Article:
Cognitive Dissonance Theory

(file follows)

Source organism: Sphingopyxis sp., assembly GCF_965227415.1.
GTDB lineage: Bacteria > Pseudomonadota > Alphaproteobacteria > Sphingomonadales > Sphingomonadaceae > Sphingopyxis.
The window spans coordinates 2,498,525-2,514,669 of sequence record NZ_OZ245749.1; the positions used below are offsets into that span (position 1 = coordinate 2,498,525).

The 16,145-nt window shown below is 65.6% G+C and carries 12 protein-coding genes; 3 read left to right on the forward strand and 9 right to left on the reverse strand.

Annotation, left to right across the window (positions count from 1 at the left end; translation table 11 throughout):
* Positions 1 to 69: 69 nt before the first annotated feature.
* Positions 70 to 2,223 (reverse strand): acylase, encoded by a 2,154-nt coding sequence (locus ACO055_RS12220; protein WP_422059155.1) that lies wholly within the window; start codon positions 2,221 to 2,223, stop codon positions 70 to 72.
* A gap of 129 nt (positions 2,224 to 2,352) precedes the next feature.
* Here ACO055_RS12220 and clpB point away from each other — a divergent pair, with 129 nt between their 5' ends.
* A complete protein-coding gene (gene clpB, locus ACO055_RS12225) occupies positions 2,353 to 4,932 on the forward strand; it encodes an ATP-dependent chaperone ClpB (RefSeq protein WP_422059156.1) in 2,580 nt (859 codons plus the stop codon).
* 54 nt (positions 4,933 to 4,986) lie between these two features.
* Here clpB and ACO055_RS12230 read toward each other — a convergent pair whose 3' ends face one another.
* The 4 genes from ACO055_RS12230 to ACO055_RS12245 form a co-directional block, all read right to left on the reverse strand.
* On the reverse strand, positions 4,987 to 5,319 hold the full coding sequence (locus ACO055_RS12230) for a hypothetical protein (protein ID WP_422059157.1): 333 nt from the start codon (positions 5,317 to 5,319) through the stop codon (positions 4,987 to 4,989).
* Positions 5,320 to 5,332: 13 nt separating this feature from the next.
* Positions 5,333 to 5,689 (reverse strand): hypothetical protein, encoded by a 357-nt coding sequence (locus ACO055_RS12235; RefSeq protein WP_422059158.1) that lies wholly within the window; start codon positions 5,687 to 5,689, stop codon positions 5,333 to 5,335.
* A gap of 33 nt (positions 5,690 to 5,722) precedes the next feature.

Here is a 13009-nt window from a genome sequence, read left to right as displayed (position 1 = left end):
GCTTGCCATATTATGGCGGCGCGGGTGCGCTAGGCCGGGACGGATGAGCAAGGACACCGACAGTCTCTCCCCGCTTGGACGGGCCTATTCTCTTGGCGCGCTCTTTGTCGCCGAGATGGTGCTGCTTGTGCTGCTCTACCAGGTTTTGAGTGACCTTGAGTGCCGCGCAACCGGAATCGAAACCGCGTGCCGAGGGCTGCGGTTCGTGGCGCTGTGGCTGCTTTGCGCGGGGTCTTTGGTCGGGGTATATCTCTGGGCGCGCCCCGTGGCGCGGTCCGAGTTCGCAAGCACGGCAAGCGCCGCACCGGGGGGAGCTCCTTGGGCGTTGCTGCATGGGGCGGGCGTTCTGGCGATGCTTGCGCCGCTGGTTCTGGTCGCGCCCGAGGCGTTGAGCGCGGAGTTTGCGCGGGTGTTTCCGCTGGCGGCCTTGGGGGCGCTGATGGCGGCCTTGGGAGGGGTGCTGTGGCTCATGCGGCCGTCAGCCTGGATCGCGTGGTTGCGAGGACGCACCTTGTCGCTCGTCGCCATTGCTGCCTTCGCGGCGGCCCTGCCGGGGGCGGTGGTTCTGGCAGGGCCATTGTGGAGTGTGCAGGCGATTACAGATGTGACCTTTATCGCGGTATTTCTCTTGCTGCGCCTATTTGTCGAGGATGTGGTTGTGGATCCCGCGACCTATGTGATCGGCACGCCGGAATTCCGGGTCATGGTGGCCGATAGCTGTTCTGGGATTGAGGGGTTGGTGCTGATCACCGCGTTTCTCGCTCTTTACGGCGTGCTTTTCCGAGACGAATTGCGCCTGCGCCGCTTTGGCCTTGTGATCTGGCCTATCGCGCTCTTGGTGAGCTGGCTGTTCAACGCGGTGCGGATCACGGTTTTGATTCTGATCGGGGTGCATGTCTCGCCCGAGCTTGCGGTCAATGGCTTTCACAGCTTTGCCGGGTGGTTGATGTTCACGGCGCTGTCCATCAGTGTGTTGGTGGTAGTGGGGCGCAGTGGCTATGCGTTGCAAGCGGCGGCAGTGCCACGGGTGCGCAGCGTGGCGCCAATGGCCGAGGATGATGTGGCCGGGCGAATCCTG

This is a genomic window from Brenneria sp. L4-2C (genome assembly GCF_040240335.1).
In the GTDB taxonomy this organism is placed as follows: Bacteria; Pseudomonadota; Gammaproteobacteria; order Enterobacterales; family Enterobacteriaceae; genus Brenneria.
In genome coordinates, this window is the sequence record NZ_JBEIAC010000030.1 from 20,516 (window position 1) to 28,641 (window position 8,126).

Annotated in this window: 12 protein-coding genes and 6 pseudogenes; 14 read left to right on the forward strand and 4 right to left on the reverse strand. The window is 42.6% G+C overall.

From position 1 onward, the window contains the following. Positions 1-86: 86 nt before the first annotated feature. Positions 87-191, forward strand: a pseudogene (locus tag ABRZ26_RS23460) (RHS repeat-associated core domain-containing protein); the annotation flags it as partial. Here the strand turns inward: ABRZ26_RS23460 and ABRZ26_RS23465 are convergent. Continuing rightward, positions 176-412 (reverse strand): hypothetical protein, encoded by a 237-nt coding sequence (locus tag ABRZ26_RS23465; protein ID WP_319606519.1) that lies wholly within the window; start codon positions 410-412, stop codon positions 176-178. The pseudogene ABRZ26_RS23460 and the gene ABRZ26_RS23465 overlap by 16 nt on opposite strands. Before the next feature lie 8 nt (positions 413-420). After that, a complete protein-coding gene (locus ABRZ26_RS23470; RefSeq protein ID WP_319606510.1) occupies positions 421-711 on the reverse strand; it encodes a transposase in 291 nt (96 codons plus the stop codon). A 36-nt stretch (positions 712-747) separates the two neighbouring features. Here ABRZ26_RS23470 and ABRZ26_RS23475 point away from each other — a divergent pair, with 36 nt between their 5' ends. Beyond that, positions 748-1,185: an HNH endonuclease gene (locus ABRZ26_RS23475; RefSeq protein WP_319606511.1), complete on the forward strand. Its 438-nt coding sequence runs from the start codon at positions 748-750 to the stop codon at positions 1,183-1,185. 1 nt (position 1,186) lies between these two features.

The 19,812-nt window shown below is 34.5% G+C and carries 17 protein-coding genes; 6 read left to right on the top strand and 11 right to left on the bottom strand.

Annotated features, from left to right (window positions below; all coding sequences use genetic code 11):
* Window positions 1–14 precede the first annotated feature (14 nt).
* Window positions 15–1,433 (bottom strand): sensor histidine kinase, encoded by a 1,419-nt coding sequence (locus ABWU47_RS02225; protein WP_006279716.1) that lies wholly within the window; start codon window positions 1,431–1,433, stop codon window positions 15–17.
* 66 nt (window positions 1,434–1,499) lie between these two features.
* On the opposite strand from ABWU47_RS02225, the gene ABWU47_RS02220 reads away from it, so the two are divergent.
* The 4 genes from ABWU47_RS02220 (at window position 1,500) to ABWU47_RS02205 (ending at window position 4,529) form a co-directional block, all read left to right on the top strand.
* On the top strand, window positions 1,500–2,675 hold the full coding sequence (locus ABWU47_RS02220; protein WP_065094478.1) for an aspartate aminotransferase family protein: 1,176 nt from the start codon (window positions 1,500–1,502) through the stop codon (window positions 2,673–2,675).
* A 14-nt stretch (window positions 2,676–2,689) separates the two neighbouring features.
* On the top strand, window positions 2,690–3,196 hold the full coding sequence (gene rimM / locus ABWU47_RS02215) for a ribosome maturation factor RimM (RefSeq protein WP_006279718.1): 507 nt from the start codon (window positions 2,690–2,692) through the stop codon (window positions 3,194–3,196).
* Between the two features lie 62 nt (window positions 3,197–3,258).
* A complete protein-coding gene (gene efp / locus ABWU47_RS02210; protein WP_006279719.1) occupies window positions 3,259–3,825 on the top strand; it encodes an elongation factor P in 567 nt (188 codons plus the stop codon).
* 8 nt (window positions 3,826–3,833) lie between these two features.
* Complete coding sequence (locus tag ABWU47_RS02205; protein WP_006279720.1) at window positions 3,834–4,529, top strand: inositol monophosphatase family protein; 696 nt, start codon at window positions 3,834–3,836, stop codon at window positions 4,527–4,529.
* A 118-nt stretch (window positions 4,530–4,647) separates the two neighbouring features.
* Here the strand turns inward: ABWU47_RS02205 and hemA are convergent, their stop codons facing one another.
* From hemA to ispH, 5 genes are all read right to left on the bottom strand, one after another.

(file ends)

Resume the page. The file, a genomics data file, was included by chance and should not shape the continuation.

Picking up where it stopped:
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People experience cognitive dissonance on a day-to-day basis at varying strengths. Think about the number of times that you have felt conflicted with a choice or in a situation in your life. Some choices or events weigh heavily on our consciousness because of the prominence of the decision that must be made, while others may be less significant. Think about an addiction you may have such as smoking, or chocolate candy. I love chocolate candy but face cognitive dissonance when I am faced with the choice of eating the chocolate and experiencing the delicious taste for five seconds but also the fact that I will gain weight because chocolate is very unhealthy for me. Similarly, I may be addicted to smoking and face cognitive dissonance when I am faced with the choice of smoking a cigarette and momentarily satisfying that craving but also the fact that it is extremely dangerous to my health and to the health of those I smoke around. Eating a piece of chocolate is not nearly as bad as smoking a cigarette, and it is evident that the significance of the dissonance varies from one decision to another. Regardless of the level of significance, we see that cognitive dissonance is a commonality that every person is faced with quite frequently. It is Leon Festinger’s Cognitive Dissonance Theory that explains why and how one can reduce cognitive dissonance in all aspects of his or her life, in association with varying levels and numbers of dissonant cognitions. Description of Theory Leon Festinger’s Cognitive Dissonance Theory is perhaps one of the most famous theories in the field of social sciences. According to Festinger, “dissonance occurs when one cognitive element is inconsistent with another cognitive element” (Sereno, 2014, Chapter 7, ... ... middle of paper ... ...nitive dissonance theory sheds light on a experience that individuals face ever-so commonly. Festinger uses his research to assess why cognitive dissonance exists and how we can drive to reduce it. The theory has real-world applicability, which is instrumental in its success. We experience cognitive dissonance every day, sometimes without even realizing it. As we saw, Nancy’s scenario showed that cognitive dissonance can occur in a much more significant way than trivial decisions we make on a day to day basis. She is the epitome of someone who faces cognitive dissonance in the workplace, as many of us do. Festinger’s theory give readers ways to reduce such dissonance, while offering an explanation as to why and how it occurs. Thus to a larger extent, this theory proved to be extremely valuable to individuals who experience cognitive dissonance on a day to day basis.
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